Space City Skeptics

The Official Blog of the Houston Skeptic Society

Americans Make Run for the Border for Unproven Stem Cell Therapy…..

with 2 comments

On Monday, Houston’s 11 News reported on the well worn path that Americans are travelling to gain access to unproven and risky treatments in Mexico. This phenomenon is not new, having had recent infamous peaks in popularity during the brief heydays of bogus cancer cures like laetrile and shark cartilage. But this time folks are crossing the border to obtain the current hot focus of many alternative medicine providors, so-called stem cell therapy. The report focused on a Dr. Omar Gonzalez and was typical of what passes for health and science reporting these days.

The reporter offers up some anecdotes of satisfied customers, completely meaningless of course, and confuses legitimate research on therapies involving embryonic stem cells with what goes on at this particular clinic:

“Stem cell research is advancing in the United States. Clinic trials are just beginning and that means it could take years before people who go to Mexico are able to get treatment at home.”

What isn’t mentioned is what Dr. Gonzalez is actually up to, despite the fact that this information is easily found on the clinic’s website. Once at the clinic, a patient undergoing the therapy has human placental tissue, harvested from women at the time of their delivery, implanted under their skin after a small incision is made, which is then closed with a single stitch.  According to the website,

we are proud to claim this method of Placenta therapy is effective, simple, long lasting, non-toxic and risk free.” (bold in original)

Gonzalez claims that this therapy is effective for a wide variety of health concerns ranging from simple everyday complaints of aging such as fatigue and memory problems to major maladies like cancer and AIDS, and everything in between. It shouldn’t be too suprising to readers familiar with the proponents of unproven therapies like this that there isn’t a shred of evidence for these claims provided other than vague generalizations and blatant misinformation. He even attempts to support use of his therapy by mentioning the success of stem cells used in bone marrow transplants for leukemia. Sadly, it seems that many Americans are not picking up on that bait and switch. They also don’t appear to be aware of the tried and true skeptical dictum that any treatment which is claimed to treat everything, almost certainly treats nothing.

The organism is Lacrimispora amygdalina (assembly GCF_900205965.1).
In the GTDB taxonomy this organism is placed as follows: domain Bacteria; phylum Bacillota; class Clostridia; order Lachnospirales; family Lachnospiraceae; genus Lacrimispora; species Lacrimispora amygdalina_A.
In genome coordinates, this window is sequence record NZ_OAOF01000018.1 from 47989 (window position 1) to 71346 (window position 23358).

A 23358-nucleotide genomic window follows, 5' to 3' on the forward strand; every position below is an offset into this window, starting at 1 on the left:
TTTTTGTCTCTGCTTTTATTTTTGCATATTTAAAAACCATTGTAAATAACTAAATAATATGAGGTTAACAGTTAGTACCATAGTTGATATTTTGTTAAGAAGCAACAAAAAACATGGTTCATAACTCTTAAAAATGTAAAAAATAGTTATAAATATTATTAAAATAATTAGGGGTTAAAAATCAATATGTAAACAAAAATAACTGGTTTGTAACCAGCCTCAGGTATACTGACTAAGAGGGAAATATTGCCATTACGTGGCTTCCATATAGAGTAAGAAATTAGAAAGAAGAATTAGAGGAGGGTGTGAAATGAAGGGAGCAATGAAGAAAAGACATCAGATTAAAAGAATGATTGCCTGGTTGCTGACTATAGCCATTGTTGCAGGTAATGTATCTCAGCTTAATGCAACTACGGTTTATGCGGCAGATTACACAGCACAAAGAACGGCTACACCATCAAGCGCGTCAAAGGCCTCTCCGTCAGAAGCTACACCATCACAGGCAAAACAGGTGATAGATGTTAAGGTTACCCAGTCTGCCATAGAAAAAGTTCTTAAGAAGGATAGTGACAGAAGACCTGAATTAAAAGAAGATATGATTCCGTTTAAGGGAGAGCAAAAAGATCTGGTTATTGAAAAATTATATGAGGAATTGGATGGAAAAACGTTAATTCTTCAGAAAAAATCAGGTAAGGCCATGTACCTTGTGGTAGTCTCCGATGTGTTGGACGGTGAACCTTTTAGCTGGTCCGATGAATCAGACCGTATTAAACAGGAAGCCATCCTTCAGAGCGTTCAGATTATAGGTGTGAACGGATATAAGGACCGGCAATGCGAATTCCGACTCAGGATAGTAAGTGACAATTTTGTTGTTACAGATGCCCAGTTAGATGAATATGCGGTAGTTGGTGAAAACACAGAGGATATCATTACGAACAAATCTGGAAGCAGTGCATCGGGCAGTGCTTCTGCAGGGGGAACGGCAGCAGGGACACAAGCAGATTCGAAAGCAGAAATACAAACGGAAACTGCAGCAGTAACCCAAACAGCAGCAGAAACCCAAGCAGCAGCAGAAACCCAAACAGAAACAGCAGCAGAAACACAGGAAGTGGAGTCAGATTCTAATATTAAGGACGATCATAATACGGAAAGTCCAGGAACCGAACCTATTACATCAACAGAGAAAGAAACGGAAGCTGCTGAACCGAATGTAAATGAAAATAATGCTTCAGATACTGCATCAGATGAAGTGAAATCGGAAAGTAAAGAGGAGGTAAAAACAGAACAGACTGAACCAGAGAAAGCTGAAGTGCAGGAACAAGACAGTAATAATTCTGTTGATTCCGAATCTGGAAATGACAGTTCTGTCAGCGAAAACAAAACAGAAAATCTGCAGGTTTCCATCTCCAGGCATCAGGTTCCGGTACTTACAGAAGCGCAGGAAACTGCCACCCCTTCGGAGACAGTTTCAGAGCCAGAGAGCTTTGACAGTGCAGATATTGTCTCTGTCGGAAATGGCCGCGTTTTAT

Also not suprising, as it is typical of bogus treatments, Dr. Gonzalez has an out in case a patient doesn’t experience a “miraculous” cure. It comes in the form of a disclaimer: 

Results or benefits of this technique will vary according to the patient’s condition and level of deterioration.  This is not a cure although it can put certain conditions in a state of remission.” l

This simple statement says a lot more than what you might think at first glance, and the wording was carefully chosen, likely by some very smart lawyers. If your condition doesn’t improve, or if it gets worse, Gonzalez need only say that you came too late and that your condition had progressed too far. Of course your failure to be cured would be unlikely to stop him from again telling the next sad case that his therapy is “effective, simple, long lasting, non-toxic and risk free.”